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    Wednesday, May 29, 2024

    OPINION: $8.25 million will buy an extraordinary ‘glass house’ on Fishers Island

    The house Hooverness, as it appeared May 23, is perched along Fishers Island Sound. (David Collins/The Day)
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    The house Hooverness, as it appeared May 23, is perched along Fishers Island Sound. (David Collins/The Day)
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    As much as I’d like to daydream about it, it’s quite unlikely I’m ever going to have $8 million to spare.

    I don’t even buy lottery tickets. And at my age, hopes for ever earning that kind of money are certainly dimming.

    But if did have an extra $8 million, or $8.25 million to be exact, I would seriously consider using it to buy the amazing “glass house” on Fishers Island.

    It’s just come on the market. I used my press credentials to get a peek. I hurried because, and I know this sounds crazy, I expect it might fly off the shelf.

    There are a lot of people around these days with $8 million burning holes in their pockets.

    It’s a remarkable place.

    The house that Tom Armstrong built -- he even wrote a book about it, “A Singular Vision Art Architecture Landscape,” which was published posthumously after his death in 2011 -- is known informally on the island as the glass house.

    That’s because its entire perimeter is made of glass. It’s very big, all one floor, with a couple of bathrooms but only one bedroom, the only place in the house now fitted with curtains.

    Armstrong wrote in the book that he had one piece of advice for children and grandchildren fretting about the lack of guest rooms in the house he was building: Rent.

    Standing inside the house is like standing outside. And vice versa, when you are on the covered platform that surrounds the house.

    The inside/outside phenomena is certainly interesting. But it becomes spectacular when you consider the setting.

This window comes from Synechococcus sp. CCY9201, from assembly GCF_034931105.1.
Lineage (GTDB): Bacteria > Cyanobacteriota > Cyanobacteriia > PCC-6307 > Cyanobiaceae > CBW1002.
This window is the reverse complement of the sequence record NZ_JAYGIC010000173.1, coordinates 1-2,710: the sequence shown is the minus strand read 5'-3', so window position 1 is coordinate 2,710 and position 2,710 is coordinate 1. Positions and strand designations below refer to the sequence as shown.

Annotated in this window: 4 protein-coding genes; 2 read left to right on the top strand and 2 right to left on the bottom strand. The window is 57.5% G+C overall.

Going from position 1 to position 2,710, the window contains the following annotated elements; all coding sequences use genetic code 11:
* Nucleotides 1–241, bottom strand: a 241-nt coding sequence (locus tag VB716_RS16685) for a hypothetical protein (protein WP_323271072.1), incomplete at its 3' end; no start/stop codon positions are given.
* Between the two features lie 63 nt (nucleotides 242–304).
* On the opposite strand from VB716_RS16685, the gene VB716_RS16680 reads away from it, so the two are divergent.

To the north is the broad expanse of Fishers Island Sound, with the outline of the mainland spread across the horizon. To the south are magnificent gardens that Armstrong designed first around the original house on the site and then its replacement.

    It’s like a park.

    Indeed, the family regularly opens it to islanders, who know when to check the sign out front to see if is open to visitors. The sign helps respect the privacy of people who live in a glass house.

    They host a spring fundraiser each year, when tens of thousands of daffodils are in bloom.

    Armstrong formally christened the house Hooverness when it was finished in 2008, replacing a more traditional house on the site, Hoover Hall, that burned to the ground in December 2003. It was one of the great house fires of Fishers Island, where fires are hard to put out once they start.

    (The name originally grew out of an island joke about Armstrong’s preference in vacuum cleaners.)

    Armstrong had a celebrated career as a museum director, leading both the Pennsylvania Academy of Fine Arts and the Whitney Museum of American Art.

    The glass house is full of his modern art, which is another treat, beautiful paintings and sculpture that fit so well in the space.

    My tour guide from Mystic Isle Realty, which is co-listing the house with Sotheby’s International Realty, noted that the interior of the house is like a museum gallery.

    I know what he means. But I’ve never been in an art gallery as mesmerizing as this one.

    Full-time caretaker Michael Simoncini joined us for part of the tour and shared some tales of 22 years with the family.

    Simoncini knows the house as well as anyone, from the workings of its geothermal heating and cooling system to the methods of pruning its substantial garden plantings, on which he often worked side by side with Armstrong.

    Armstrong dedicated the book on Hooverness to his wife, Bunty, “Who gave me a project to celebrate my life.”

    But he made it clear the house was his vision and the culmination of a life of obsessions with art, architecture and landscapes.

    Armstrong was 71 when the fire destroyed Hoover Hall, but the gardens were flourishing and he and his wife decided to rebuild inside them.

    “It was she …. who decided a new house surrounded by the garden was to be exclusively my project,” he wrote in the book. “I decided to build a modernist steel-and-glass house to capture continuous views of land and sea.”

    It does indeed.

    And if you have $8 million to spare, I’d definitely have a look.

    This is the opinion of David Collins.

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